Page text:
Progress in DNP theory and hardware

Van der Drift, Anniek (2012) Progress in DNP theory and hardware. PhD thesis, University of Nottingham.



Dynamic nuclear polarisation is a technique that allows one to increase the signal-to-noise ratio in an NMR experiment substantially, by transferring the inherently larger electron polarisation to the nuclei. Quantum mechanical models of this effect have thus far been limited to the description of only a few nuclei. This is due to the exponential scaling of the matrices involved in the description of the system. In this thesis methods of reducing the state space needed to accurately describe the simulation of solid effect DNP were explored and tested. Krylov Bogoliubov averaging has been used to remove high frequency oscillations from the system Hamiltonian and confine the trajectory of the dynamics to the zero quantum coherence subspace. Truncation of the basis spanning the Liouville space to low spin correlation orders has been tested and a condition for a minimum truncation level was found. A strategy based on a projection method, which allows one to describe the spin polarisation transient with multi-exponential functions, is introduced. This results in a linear scaling of the propagator with the number of spins. The influence of the parameters involved in the solid effect on the dynamics of the polarisation build up is discussed.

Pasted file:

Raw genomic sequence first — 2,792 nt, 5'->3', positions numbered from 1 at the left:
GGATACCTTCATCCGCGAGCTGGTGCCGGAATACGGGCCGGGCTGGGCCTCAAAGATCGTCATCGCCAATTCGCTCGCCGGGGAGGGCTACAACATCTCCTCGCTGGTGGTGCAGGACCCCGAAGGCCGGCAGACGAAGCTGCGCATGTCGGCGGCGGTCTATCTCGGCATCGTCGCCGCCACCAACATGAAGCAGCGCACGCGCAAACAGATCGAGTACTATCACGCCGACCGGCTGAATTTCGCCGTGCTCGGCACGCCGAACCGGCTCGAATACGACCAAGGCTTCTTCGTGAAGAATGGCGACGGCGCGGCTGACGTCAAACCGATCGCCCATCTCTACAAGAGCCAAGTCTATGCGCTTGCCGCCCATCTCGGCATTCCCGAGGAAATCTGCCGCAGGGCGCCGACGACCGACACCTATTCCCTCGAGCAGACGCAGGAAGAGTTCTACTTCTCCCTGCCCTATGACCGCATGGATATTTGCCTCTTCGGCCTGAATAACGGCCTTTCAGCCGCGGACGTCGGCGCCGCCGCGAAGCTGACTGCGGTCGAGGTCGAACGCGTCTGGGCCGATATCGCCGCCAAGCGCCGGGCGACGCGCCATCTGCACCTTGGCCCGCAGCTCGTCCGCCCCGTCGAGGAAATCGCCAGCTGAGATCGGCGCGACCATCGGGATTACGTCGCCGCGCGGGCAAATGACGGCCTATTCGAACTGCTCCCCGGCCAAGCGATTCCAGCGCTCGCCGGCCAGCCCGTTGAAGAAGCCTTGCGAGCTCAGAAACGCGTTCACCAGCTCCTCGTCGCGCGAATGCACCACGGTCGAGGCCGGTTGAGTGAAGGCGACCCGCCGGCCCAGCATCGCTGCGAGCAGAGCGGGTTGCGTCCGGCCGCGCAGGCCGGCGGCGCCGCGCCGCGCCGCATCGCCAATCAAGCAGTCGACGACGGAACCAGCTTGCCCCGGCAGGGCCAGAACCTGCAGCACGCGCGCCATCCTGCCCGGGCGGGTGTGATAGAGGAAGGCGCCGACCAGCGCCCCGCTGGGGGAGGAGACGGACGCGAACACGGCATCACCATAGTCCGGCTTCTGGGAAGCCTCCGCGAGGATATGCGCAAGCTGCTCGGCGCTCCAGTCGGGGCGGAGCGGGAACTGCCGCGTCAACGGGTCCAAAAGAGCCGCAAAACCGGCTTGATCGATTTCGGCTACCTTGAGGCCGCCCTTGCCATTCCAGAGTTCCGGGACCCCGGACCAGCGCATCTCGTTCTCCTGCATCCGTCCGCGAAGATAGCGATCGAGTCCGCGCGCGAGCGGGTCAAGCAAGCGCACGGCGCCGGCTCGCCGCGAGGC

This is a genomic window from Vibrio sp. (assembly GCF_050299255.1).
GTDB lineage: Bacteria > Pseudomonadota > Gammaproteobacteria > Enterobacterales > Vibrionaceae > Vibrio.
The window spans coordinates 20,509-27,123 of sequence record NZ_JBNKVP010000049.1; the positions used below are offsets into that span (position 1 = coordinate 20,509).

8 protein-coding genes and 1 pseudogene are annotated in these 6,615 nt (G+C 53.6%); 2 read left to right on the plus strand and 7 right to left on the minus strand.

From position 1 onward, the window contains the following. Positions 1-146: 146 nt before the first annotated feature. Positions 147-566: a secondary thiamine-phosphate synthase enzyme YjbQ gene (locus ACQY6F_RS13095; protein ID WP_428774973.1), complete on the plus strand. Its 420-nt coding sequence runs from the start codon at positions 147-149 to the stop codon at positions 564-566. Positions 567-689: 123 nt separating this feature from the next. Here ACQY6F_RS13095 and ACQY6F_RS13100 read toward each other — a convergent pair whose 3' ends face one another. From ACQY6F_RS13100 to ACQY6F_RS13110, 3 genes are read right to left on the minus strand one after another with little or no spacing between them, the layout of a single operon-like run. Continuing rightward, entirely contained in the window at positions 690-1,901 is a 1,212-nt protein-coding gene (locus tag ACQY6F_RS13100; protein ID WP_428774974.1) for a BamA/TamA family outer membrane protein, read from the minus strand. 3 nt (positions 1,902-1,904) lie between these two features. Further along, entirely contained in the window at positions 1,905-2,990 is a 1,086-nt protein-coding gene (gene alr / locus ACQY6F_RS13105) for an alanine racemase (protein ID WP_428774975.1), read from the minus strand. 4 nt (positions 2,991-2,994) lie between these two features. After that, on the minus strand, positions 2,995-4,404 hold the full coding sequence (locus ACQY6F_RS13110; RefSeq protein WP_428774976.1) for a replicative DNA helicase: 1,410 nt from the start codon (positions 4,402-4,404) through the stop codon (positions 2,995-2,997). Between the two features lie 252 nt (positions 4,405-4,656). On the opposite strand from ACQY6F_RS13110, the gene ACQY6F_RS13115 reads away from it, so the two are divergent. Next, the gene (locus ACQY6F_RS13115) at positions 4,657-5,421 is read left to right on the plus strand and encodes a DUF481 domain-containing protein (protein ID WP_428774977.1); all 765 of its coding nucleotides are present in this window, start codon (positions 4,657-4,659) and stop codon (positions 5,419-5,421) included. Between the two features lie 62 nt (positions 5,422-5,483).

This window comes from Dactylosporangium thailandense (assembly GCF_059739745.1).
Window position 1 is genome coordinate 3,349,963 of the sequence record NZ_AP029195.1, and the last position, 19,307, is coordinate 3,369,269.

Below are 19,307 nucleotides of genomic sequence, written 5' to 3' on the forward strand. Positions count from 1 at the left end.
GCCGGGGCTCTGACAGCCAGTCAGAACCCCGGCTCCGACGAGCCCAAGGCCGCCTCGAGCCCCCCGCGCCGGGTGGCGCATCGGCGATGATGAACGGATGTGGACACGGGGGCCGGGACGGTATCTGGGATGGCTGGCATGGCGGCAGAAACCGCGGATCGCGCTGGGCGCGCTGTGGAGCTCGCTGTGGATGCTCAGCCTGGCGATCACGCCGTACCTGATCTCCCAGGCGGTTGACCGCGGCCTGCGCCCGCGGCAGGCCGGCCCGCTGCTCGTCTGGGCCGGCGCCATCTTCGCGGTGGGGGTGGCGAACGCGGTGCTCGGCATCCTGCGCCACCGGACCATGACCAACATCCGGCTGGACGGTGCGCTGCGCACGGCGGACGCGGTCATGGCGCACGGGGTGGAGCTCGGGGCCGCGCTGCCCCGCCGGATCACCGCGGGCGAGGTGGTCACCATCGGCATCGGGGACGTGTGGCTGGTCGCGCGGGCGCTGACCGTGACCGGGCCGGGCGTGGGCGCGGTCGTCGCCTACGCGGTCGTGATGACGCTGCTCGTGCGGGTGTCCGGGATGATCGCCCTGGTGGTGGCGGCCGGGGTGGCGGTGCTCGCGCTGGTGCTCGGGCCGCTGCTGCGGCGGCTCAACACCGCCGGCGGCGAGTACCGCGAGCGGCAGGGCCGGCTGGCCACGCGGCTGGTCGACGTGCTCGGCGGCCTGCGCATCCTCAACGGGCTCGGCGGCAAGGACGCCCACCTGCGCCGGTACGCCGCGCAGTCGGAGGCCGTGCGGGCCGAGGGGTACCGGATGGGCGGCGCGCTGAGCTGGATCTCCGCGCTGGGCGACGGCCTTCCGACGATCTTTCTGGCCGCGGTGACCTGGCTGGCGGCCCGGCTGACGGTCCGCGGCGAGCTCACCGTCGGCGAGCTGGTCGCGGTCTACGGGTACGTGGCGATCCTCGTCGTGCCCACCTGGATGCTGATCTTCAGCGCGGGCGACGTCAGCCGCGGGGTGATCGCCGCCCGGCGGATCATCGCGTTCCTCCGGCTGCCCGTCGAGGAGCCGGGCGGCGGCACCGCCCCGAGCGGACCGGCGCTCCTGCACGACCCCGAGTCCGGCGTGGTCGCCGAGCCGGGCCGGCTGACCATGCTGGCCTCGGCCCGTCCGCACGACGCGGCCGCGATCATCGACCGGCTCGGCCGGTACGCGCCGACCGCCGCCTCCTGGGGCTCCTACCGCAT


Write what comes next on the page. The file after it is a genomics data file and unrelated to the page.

The second part of this thesis is concerned with a novel approach to detecting fast molecular dynamics with the use of multiple RF receive and transmit coils. A proof of principle probe with two decoupled RF coils is presented, as well as a field map based shimming strategy and fast 2D data acquired with the probe. Lastly a probe with six RF coils, based on the design of the dual coil probe, will be presented, and initial data shown. The potential for using this probe in hyper-polarisation experiments for protein binding and folding studies will be discussed.

Item Type:Thesis (PhD)
Supervisors:Köckenberger, W.
Faculties/Schools:UK Campuses > Faculty of Science > School of Physics and Astronomy
ID Code:2643
Deposited By:Dr Anniek van der Drift
Deposited On:28 Sep 2012 13:39
Last Modified:28 Sep 2012 13:39

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